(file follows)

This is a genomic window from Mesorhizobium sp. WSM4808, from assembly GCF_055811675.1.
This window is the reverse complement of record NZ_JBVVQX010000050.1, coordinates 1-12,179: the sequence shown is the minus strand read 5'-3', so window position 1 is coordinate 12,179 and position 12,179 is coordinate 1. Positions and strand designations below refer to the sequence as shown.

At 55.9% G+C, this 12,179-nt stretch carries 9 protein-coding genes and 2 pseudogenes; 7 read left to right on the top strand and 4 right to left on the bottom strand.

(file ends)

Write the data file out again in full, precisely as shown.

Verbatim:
This is a genomic window from Mesorhizobium sp. WSM4808, from assembly GCF_055811675.1.
This window is the reverse complement of record NZ_JBVVQX010000050.1, coordinates 1-12,179: the sequence shown is the minus strand read 5'-3', so window position 1 is coordinate 12,179 and position 12,179 is coordinate 1. Positions and strand designations below refer to the sequence as shown.

At 55.9% G+C, this 12,179-nt stretch carries 9 protein-coding genes and 2 pseudogenes; 7 read left to right on the top strand and 4 right to left on the bottom strand.